Core Knowledge Areas: A strong product manager will be a Renaissance man or woman, with a unique combination of traits and abilities:

  • User experience know-how: They need to be empathetic, able marketers to build the right product or service, with the capacity to understand and create a compelling customer experience that is both in-touch with the current environment and predictive at the same time.  
  • A passion for technology: Product managers must be knowledgeable and curious about all things technical, particularly so they can understand the technology behind the product or service they are developing and also in their work with the engineers in charge of development.
  • Well-honed interpersonal and management skills: Building great relationships and clearly communicating with all teams is essential. They also must be able to establish the credibility to rally a team around product strategy. Additionally, the product managers should maintain a framework for prioritization.
  • Deep business skills: Thriving in ambiguity and quickly adapting to effectively get things done is essential, as is the ability to break problems down into tasks and proactively look for solutions. A large part of product management is focused on maximizing business goals, so focusing on measurable results and product key performance indicators (KPIs) is essential to maximize return on investment (ROI). To achieve KPIs and ROI, a good product manager should understand sales, marketing, pricing and other business goals, and have a solid grasp of math and finance.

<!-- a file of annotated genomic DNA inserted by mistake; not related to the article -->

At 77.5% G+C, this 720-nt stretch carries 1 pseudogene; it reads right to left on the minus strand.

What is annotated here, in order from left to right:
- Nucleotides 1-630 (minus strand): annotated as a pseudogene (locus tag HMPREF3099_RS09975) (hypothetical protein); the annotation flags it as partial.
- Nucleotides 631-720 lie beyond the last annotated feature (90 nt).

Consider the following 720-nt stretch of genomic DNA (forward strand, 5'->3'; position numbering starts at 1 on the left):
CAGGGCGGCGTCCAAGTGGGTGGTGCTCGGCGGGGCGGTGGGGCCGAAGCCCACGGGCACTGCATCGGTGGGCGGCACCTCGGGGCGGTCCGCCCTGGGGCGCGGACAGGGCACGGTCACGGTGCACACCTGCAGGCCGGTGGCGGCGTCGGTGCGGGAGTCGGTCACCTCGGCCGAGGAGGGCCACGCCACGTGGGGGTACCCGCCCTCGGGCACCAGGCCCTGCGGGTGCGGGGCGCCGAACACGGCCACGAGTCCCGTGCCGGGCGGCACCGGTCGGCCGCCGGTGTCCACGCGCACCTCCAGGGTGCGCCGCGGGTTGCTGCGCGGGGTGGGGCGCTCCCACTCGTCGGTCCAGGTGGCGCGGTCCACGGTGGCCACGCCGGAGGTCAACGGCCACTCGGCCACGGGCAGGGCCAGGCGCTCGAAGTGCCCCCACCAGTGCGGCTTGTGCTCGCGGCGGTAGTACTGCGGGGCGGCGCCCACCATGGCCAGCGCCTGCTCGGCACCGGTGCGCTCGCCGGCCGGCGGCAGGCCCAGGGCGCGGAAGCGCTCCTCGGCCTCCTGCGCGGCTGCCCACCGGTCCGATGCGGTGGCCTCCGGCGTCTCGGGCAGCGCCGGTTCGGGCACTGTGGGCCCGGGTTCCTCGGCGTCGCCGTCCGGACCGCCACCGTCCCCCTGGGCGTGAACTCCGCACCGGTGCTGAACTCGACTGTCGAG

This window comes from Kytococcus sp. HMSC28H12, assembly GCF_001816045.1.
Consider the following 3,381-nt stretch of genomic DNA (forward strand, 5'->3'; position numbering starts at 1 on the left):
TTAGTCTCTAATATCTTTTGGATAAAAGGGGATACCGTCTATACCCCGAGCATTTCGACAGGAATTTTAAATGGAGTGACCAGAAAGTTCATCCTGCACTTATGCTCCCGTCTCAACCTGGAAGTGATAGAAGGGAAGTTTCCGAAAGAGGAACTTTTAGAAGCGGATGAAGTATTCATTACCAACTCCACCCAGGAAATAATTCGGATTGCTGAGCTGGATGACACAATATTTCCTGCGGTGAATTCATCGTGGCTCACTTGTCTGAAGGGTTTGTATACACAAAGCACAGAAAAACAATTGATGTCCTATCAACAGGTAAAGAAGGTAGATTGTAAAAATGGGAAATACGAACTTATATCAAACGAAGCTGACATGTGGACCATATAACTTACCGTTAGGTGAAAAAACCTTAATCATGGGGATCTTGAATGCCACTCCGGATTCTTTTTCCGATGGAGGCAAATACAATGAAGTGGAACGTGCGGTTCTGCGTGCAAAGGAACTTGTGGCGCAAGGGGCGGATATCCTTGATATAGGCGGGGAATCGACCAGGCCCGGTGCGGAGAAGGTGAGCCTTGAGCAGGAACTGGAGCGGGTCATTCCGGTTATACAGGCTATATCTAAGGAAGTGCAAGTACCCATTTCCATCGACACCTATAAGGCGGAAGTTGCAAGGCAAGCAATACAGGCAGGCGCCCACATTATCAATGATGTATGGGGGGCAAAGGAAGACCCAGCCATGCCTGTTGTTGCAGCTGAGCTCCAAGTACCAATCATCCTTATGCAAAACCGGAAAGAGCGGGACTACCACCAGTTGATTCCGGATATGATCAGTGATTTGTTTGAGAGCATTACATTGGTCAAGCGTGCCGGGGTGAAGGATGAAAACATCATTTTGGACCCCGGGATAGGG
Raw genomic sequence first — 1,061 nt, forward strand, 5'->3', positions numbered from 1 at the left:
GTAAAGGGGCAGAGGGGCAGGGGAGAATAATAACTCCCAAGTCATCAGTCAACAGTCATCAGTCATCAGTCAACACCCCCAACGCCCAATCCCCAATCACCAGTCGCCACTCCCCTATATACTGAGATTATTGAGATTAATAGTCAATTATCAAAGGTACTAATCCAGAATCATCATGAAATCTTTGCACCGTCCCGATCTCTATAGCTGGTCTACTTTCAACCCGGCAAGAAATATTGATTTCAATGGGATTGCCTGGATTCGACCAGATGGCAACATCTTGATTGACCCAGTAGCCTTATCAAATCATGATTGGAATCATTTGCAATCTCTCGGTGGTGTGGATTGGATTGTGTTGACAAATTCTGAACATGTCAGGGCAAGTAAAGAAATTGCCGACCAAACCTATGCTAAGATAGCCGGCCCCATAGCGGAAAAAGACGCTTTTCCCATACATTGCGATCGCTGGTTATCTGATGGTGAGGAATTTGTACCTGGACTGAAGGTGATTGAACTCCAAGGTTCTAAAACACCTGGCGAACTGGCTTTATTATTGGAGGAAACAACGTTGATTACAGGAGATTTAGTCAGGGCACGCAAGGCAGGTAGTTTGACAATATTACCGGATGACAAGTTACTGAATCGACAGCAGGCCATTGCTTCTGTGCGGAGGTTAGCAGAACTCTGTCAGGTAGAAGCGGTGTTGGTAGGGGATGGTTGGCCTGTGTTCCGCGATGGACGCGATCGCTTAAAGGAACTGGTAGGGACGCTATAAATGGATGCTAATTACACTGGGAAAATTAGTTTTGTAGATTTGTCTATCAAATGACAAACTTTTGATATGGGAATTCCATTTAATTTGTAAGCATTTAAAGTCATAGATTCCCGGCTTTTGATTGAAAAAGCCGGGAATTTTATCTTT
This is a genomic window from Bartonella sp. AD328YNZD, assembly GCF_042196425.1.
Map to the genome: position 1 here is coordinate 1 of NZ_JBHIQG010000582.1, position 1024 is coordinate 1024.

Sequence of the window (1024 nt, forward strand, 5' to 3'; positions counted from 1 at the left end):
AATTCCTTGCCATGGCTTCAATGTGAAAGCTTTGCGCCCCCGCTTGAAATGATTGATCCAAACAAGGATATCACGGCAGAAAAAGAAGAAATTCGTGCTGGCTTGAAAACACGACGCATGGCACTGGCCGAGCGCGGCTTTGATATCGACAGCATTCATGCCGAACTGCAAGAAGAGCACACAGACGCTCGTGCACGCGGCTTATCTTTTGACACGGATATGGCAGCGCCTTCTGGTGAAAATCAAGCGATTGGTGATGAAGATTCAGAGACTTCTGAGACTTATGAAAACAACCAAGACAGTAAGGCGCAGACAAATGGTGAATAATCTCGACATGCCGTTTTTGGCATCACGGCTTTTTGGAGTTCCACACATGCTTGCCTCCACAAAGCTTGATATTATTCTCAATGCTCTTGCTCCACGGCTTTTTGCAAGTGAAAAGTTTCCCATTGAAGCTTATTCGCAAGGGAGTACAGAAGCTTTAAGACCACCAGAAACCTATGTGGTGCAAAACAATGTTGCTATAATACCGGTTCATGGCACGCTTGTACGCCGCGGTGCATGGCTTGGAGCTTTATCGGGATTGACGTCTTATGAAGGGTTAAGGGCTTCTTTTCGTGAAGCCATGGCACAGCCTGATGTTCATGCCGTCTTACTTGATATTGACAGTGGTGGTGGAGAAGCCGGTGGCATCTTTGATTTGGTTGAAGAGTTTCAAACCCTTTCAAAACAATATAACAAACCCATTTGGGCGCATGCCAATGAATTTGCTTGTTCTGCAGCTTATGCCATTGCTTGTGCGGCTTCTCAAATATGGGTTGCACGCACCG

A successful product manager is someone who has an unending need to acquire knowledge and a large reservoir of energy. These positions are currently in high demand: a quick search on Monster.com yielded 1000+ postings for product management jobs in everything from toy manufacturing to space exploration. 

Careers in Product Management

First-class math and financial acumen are high-priority skills for product managers, so that profit and loss for their product or brand can be scrutinized and acted upon. From the beginning to the end of any product, having a grasp of those numbers, along with creativity and interpersonal skills will be useful to identify opportunity areas for your company’s product or service. That means it may take a few years of demonstrated business-related work in consulting, finance, or accounting to be successful.